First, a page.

Not five minutes after we got above treeline there was an enormous clap of thunder. Oh, motherfucker, I thought. Motherfucker, motherfucker, motherfucker. I told L and cuarentayuno to turn around and start heading for the trees RIGHTNOW and as fast as they could safely go. The problem with being on top of a treeless mountain during a thunderstorm is that you essentially are the tree and therefore the tallest thing there is and the most likely place for lightning to strike.

So L and c and I made it safely to the scrub pine and hunkered down. L is quite a bit skinnier than me so I gave her my long-sleeved top. I remained in my tank top. C took his t-shirt off and stuck it in his pack and gave me the what for for not checking the weather report. And, truth be told, I really did feel like a big idiot especially after I'd just posted on this very blog what about what a safety Susan I am about going into the woods.

Oh, but it got worse. We heard voices and who should come crashing through the pines but the two skinny minis we'd seen at the bottom, Herr Dinkus and his lady friend. HD had on a trash bag raincoat, that bastard, and his wife had on an actual raincoat. I'd brought an actual raincoat with me but left it in my car.

What followed was verrrrrrrrry embarrassing for me. Embarrassing because I worked customer service at Eastern Mountain Sports for awhile. Embarrassing because I am the sort of person who once yelled at some poor tourists who had driven up Mount Washington the day I'd hiked it; they were trampling all over the alpine flowers. Embarrassing because I have been spending time in the woods since I was five years old.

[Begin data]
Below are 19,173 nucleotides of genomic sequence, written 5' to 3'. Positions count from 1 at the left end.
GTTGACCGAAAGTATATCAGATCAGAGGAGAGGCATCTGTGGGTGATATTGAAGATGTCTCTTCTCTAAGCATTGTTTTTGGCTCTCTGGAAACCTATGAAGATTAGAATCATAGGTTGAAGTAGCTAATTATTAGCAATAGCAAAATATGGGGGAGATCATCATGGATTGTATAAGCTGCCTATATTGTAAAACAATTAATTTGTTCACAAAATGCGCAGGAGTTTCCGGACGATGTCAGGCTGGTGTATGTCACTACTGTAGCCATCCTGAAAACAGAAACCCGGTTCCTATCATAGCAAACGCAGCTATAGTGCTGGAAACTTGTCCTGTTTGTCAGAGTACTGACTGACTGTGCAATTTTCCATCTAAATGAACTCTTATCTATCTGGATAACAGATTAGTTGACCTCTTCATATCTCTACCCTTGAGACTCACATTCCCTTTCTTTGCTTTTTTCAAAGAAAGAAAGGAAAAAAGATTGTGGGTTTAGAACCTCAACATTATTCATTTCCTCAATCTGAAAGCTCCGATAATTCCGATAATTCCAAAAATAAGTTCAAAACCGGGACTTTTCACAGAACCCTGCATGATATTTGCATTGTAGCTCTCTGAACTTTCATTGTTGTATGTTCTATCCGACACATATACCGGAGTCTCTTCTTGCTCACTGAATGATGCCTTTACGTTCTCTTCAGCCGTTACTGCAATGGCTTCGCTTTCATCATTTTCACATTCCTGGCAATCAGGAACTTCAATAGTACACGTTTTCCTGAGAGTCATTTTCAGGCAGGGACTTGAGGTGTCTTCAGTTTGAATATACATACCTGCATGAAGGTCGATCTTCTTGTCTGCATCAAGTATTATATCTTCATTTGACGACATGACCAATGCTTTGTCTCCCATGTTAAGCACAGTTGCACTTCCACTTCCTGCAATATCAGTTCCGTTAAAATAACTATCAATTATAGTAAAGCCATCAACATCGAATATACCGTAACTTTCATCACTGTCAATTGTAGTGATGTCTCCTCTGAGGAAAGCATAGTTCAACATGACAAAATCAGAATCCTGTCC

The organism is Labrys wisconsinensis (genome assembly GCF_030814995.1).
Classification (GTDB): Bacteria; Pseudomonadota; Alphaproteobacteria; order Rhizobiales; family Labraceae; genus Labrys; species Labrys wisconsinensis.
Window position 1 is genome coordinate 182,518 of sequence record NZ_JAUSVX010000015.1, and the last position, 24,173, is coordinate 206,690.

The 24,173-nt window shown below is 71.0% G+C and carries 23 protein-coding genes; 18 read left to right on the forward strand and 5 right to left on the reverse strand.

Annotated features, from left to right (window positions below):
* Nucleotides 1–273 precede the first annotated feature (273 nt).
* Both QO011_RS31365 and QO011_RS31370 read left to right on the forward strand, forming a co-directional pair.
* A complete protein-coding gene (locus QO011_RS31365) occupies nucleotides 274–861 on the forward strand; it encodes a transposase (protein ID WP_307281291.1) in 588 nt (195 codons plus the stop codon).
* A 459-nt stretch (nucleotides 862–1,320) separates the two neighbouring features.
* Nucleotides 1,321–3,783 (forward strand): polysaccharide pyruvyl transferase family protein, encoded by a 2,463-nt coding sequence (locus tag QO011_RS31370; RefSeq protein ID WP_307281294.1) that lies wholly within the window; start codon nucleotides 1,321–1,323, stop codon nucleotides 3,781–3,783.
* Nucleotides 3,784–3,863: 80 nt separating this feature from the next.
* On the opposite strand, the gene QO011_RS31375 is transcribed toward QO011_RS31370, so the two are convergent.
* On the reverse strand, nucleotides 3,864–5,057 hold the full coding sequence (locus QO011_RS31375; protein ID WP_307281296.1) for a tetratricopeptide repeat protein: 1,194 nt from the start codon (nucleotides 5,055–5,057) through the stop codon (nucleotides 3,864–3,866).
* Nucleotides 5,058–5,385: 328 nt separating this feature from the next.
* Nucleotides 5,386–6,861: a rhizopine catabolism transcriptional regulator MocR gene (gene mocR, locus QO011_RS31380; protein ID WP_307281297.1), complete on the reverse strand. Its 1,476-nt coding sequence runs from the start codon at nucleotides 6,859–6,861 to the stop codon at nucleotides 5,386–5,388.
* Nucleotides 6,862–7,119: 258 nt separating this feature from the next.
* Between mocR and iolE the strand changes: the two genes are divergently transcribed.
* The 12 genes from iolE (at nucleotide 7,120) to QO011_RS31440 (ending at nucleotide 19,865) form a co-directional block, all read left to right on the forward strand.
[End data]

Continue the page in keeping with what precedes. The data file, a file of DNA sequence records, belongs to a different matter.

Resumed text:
Herr Dinkus got all mountain-man with us. Do you have warm clothes? Put them on, he said. What's your plan? Are you going down the mountain? Do you want us to come with you? Why don't you crawl under the pine trees; it's drier there. Aaaaaaaaaaand so on.

Here's the thing: I did not want to admit necessarily that I was unprepared. Yet I was in fact unprepared. What I should have done before I got to the mountain was all my normal crazy packing. I should also have checked the weather and told L, who is not an experienced hiker, what she needed to bring with her.

Alas I did not and I had some harrowing moments some 4,000 feet above sea level. It was a lesson that I will not soon forget.

After a couple of minutes, Herr Dinkus left. We followed soon after. Then it stopped raining. We kept hiking down. Then the sun came out and some people passed us heading in the other direction and we turned around and headed for the top. The clouds blew away and it ended up being absolutely stunning; a lot of the top is grassy and you can see the wind as it moves through it and it's all so lovely it almost hurts.

So all's well that ends well, I suppose. Cuaretayuno got me back for singing the Neil Diamond version of Mr. Bojangles to him on the way down by breaking out with a song from Yentl and we all split a 20 piece box of tasty McNuggets and large fries on the drive home. (C also asked if I wanted to watch his nipples dance; I did not.)

When I related this story to Dr. Moo she didn't think I did such a bad job and remarked that normally I make everyone that goes hiking with me bring a gallon of water and a peanut butter sandwich. In the future they're going to have to bring a trashbag and a wool sweater, too.